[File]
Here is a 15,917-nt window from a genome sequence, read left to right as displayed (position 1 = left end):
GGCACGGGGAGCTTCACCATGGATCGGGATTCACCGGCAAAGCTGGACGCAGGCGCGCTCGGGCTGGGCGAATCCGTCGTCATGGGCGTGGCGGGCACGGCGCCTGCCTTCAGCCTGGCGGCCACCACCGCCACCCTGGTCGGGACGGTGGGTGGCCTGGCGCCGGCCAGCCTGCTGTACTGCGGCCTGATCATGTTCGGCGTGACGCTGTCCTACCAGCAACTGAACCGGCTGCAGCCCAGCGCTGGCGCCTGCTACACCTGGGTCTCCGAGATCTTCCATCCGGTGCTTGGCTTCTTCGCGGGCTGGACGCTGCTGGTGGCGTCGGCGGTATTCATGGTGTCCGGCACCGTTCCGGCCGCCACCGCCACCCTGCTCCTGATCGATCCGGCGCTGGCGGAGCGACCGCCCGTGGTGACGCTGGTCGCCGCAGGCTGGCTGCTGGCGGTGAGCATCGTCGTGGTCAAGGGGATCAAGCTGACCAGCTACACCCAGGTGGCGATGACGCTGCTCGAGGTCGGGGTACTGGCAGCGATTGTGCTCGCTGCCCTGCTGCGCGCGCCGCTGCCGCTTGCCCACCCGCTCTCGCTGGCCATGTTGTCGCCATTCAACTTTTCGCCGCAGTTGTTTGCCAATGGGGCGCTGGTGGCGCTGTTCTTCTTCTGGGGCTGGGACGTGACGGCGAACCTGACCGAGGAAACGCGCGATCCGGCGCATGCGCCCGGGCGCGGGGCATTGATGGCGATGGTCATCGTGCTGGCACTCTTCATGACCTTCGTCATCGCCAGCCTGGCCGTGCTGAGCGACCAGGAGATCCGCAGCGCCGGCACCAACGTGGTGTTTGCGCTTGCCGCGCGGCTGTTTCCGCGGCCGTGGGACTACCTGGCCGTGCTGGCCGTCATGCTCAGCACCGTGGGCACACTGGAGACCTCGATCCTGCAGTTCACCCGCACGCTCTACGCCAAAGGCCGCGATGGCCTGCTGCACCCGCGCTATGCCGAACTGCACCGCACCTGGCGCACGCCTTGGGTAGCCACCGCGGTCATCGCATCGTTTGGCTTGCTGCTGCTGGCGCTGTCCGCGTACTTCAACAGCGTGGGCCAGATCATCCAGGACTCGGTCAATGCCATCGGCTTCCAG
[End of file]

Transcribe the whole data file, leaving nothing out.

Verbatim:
Here is a 15,917-nt window from a genome sequence, read left to right as displayed (position 1 = left end):
GGCACGGGGAGCTTCACCATGGATCGGGATTCACCGGCAAAGCTGGACGCAGGCGCGCTCGGGCTGGGCGAATCCGTCGTCATGGGCGTGGCGGGCACGGCGCCTGCCTTCAGCCTGGCGGCCACCACCGCCACCCTGGTCGGGACGGTGGGTGGCCTGGCGCCGGCCAGCCTGCTGTACTGCGGCCTGATCATGTTCGGCGTGACGCTGTCCTACCAGCAACTGAACCGGCTGCAGCCCAGCGCTGGCGCCTGCTACACCTGGGTCTCCGAGATCTTCCATCCGGTGCTTGGCTTCTTCGCGGGCTGGACGCTGCTGGTGGCGTCGGCGGTATTCATGGTGTCCGGCACCGTTCCGGCCGCCACCGCCACCCTGCTCCTGATCGATCCGGCGCTGGCGGAGCGACCGCCCGTGGTGACGCTGGTCGCCGCAGGCTGGCTGCTGGCGGTGAGCATCGTCGTGGTCAAGGGGATCAAGCTGACCAGCTACACCCAGGTGGCGATGACGCTGCTCGAGGTCGGGGTACTGGCAGCGATTGTGCTCGCTGCCCTGCTGCGCGCGCCGCTGCCGCTTGCCCACCCGCTCTCGCTGGCCATGTTGTCGCCATTCAACTTTTCGCCGCAGTTGTTTGCCAATGGGGCGCTGGTGGCGCTGTTCTTCTTCTGGGGCTGGGACGTGACGGCGAACCTGACCGAGGAAACGCGCGATCCGGCGCATGCGCCCGGGCGCGGGGCATTGATGGCGATGGTCATCGTGCTGGCACTCTTCATGACCTTCGTCATCGCCAGCCTGGCCGTGCTGAGCGACCAGGAGATCCGCAGCGCCGGCACCAACGTGGTGTTTGCGCTTGCCGCGCGGCTGTTTCCGCGGCCGTGGGACTACCTGGCCGTGCTGGCCGTCATGCTCAGCACCGTGGGCACACTGGAGACCTCGATCCTGCAGTTCACCCGCACGCTCTACGCCAAAGGCCGCGATGGCCTGCTGCACCCGCGCTATGCCGAACTGCACCGCACCTGGCGCACGCCTTGGGTAGCCACCGCGGTCATCGCATCGTTTGGCTTGCTGCTGCTGGCGCTGTCCGCGTACTTCAACAGCGTGGGCCAGATCATCCAGGACTCGGTCAATGCCATCGGCTTCCAG